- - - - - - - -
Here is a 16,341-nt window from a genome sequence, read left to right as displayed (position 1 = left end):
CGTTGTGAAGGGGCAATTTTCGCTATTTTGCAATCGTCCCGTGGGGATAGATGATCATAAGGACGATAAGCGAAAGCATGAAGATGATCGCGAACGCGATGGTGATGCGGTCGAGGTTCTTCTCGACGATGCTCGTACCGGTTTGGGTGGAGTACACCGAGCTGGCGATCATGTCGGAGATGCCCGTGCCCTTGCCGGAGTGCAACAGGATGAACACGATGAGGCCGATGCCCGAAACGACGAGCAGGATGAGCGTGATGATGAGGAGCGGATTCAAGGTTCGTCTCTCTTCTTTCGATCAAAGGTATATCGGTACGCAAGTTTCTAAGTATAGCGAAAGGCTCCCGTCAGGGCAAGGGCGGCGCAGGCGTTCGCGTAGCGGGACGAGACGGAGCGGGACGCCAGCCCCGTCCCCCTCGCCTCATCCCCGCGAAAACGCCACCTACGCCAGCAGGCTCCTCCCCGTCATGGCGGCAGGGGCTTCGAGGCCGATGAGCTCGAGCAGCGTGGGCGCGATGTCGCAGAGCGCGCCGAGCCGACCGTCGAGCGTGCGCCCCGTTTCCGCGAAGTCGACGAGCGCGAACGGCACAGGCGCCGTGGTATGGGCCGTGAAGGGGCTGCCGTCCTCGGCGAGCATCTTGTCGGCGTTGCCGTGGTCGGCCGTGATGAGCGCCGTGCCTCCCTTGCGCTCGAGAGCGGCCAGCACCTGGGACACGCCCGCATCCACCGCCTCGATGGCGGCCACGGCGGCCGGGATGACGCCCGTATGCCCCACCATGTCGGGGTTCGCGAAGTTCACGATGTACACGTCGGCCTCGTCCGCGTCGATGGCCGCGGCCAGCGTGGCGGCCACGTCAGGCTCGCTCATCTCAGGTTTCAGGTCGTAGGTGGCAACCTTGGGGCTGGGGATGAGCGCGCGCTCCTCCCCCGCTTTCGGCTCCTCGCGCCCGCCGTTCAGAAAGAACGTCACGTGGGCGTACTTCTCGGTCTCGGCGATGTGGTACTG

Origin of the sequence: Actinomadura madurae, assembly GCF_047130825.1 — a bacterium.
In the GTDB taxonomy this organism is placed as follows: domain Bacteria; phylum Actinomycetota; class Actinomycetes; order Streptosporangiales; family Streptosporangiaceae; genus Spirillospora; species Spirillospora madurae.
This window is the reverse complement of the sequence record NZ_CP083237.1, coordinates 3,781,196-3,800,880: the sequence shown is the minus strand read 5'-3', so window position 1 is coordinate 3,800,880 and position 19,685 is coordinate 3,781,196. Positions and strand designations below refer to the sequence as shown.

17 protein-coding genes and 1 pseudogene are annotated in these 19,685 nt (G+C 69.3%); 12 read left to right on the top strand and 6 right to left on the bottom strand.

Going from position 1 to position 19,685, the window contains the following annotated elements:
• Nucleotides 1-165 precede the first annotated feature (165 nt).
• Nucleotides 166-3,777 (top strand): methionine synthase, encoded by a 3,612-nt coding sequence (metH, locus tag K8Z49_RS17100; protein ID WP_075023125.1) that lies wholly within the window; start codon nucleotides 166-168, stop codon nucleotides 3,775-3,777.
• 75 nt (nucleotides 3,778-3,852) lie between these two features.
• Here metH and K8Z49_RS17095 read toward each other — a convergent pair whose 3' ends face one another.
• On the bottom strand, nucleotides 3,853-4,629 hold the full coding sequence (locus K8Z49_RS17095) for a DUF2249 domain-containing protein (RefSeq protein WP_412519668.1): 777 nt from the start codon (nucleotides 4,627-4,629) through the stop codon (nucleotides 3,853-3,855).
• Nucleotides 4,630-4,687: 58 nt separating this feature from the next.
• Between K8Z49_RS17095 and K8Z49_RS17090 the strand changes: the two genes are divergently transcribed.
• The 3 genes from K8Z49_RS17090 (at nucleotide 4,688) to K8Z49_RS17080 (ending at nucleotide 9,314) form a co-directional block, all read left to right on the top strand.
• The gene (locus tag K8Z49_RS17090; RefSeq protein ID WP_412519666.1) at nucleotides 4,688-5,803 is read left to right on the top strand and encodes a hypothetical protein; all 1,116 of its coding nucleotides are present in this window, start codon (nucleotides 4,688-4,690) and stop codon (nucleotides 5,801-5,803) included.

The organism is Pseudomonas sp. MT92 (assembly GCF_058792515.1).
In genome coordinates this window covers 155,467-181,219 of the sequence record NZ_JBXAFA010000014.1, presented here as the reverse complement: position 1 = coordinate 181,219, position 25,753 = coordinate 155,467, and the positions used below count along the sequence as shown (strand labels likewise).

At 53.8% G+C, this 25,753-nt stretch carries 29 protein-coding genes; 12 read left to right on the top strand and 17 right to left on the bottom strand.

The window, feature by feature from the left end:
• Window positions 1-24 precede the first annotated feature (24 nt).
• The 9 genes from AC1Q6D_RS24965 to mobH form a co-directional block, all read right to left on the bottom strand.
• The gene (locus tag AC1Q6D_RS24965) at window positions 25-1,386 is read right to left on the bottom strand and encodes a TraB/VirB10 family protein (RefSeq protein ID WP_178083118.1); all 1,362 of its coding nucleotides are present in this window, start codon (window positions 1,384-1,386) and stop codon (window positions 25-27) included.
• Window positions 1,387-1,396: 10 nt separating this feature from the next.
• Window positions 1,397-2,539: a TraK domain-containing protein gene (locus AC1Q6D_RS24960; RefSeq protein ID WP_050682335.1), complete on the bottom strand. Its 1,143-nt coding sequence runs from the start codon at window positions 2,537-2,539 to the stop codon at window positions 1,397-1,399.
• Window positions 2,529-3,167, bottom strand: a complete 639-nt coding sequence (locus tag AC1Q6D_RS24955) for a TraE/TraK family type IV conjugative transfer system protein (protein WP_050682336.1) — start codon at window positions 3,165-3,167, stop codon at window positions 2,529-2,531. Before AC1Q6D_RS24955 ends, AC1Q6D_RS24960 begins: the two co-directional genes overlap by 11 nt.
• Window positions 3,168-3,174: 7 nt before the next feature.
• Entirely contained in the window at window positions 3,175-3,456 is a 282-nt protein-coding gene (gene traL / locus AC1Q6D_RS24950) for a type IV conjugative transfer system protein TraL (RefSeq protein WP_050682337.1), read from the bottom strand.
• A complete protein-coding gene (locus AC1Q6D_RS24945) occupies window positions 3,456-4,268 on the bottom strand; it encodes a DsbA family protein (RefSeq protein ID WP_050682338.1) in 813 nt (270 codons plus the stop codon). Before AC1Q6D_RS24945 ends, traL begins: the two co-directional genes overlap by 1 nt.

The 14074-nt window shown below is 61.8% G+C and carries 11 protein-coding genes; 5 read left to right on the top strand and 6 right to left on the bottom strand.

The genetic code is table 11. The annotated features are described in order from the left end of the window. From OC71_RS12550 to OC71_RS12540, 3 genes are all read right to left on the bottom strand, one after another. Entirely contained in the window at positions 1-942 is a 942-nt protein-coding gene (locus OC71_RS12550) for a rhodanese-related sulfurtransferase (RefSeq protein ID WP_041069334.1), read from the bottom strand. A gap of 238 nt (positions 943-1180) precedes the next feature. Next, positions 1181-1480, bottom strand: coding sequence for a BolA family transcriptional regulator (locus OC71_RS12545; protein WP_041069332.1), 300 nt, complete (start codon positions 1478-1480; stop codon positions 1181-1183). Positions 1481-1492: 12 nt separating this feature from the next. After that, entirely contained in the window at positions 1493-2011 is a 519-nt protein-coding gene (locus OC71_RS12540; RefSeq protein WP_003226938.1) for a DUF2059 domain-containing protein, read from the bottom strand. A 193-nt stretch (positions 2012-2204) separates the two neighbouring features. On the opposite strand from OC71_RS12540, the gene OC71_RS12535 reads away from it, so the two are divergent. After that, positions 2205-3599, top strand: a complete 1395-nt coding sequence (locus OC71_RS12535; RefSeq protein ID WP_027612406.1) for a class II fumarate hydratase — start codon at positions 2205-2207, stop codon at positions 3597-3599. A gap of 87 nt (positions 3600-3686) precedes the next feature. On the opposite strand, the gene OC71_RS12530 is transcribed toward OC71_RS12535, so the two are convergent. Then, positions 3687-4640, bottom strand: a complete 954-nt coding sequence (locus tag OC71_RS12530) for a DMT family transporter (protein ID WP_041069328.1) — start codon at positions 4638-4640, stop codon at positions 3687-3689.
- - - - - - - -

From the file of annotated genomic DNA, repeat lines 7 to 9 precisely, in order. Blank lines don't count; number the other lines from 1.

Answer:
Going from position 1 to position 19,685, the window contains the following annotated elements:
• Nucleotides 1-165 precede the first annotated feature (165 nt).
• Nucleotides 166-3,777 (top strand): methionine synthase, encoded by a 3,612-nt coding sequence (metH, locus tag K8Z49_RS17100; protein ID WP_075023125.1) that lies wholly within the window; start codon nucleotides 166-168, stop codon nucleotides 3,775-3,777.